FRATERNITY BROTHERS AGAINST GUN VIOLENCE: From left to right, Jamies Turner, Elijah Everette, Chalk Mitchell III, Bennie Howse, Larry Harris, Ronald Ponds, Glenn Hersey. Brian Chilson

In an attempt to curtail gun violence, the Little Rock chapter of the Phi Beta Sigma fraternity is addressing the number of guns in circulation by offering gift cards to anyone who turns in an operable firearm at an event this Saturday. The “Gun Buy Back” event will be held at the St. Mark Baptist Church at 5722 West 12th St. in Little Rock from 10 a.m. to 2 p.m.

“We’re just trying to make a difference,” chapter President Larry Harris said. “It’s just guns everywhere. … It only takes one gun to take a life, so we are committed to this small piece of the puzzle.”


The fraternity isn’t telling people to get rid of guns, but if anyone has a firearm laying around that’s going unused, they’re encouraged to turn it in, Harris said. It’s common for young people to access old guns at home. The firearm may have been inherited from someone in the family, for example, but they can become a danger to unstable individuals if not properly stored.

There are no questions asked when turning in a gun, Harris said. Plus, the monetary incentive for turning in a gun is $100. About $6,000 in donated funds are available for the event Saturday. Harris said the same person can receive multiple gift cards for multiple guns. Weapons will be accepted as long as they have the funds.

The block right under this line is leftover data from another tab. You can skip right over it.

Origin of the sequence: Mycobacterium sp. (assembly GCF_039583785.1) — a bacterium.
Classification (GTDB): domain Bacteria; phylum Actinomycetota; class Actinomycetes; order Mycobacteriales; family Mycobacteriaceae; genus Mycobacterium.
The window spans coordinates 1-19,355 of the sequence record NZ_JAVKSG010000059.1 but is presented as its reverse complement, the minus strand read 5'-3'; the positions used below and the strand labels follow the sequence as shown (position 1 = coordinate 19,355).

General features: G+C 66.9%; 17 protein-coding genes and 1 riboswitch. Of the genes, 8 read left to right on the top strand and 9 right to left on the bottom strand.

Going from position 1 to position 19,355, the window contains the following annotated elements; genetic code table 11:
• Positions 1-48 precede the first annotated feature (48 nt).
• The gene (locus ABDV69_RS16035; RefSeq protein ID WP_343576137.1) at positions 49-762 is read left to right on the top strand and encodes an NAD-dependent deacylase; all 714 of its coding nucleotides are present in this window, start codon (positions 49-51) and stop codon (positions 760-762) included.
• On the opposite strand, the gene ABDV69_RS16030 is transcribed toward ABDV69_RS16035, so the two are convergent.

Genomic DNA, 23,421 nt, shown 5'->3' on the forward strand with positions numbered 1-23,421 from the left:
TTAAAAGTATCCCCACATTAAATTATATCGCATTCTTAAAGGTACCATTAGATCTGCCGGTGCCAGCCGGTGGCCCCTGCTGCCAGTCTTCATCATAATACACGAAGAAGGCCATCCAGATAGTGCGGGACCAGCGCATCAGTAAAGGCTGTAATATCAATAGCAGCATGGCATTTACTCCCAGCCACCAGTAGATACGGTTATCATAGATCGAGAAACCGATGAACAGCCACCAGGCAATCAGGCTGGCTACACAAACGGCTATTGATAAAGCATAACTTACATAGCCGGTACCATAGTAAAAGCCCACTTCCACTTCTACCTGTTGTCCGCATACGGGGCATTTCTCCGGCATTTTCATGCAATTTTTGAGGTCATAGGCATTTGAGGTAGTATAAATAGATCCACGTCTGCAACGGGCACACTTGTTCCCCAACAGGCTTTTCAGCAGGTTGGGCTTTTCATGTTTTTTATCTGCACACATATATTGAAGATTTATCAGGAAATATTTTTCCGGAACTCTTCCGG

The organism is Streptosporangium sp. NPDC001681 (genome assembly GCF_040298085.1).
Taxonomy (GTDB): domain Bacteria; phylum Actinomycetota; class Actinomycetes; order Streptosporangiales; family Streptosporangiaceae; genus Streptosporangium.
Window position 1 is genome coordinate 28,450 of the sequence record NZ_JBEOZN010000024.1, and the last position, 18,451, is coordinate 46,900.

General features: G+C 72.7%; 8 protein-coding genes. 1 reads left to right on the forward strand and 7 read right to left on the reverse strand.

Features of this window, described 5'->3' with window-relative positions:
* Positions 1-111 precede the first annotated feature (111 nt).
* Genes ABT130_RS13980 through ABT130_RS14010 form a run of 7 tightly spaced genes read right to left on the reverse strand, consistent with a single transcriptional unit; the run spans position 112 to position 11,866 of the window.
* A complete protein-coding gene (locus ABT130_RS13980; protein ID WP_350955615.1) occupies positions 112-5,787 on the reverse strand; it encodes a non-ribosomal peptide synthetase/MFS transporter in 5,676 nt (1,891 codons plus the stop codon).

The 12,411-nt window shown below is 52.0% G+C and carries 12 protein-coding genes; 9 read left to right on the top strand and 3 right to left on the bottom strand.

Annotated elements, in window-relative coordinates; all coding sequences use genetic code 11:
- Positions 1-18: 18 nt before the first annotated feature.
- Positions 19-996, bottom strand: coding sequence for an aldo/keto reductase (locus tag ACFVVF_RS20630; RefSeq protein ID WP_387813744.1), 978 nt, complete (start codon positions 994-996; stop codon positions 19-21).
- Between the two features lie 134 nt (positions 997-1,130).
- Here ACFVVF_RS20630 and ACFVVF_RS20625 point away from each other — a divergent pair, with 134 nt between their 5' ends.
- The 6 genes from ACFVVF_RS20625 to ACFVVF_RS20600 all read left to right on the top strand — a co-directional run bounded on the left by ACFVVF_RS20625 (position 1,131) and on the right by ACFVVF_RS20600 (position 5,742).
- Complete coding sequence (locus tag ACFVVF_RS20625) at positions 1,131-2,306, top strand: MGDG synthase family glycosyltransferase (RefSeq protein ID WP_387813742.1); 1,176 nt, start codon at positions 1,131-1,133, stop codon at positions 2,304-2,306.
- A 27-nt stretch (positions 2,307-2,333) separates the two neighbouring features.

Forty weapons were collected during the event last year.

Officers from the Little Rock Police Department will be on site Saturday, but far enough away from where individuals turn in the guns as to not discourage folks. Officers will safely collect the firearms to dispose of them, LRPD spokesperson Mark Edwards said. A local scrap shop takes the guns and crushes them, he said. The LRPD will not keep any guns collected.


Three prominent leaders are listed as co-sponsors on the event’s flier: State Sen. Linda Chesterfield (D-Little Rock), State Rep. Jamie Scott (D-North Little Rock) and Pulaski County Judge Barry Hyde.

Hyde personally donated $1,000 to the event, and said he supports events that encourage getting more guns off the street.

“I responded gladly because of the amount of gun crimes that we have in our community these days, especially how much of that gun violence is coming out of our 15-to-22-year-old population,” Hyde said.

Six of the 17 young people held at the Pulaski County Juvenile Detention Facility were being held with gun-related charges as of June 22, according to data from Director Rodney Shepherd.


Phi Beta Sigma’s fight against gun violence is a personal one. Harris said members of the fraternity have lost family members due to gun crimes.

“We’re just committed to trying to save a life.”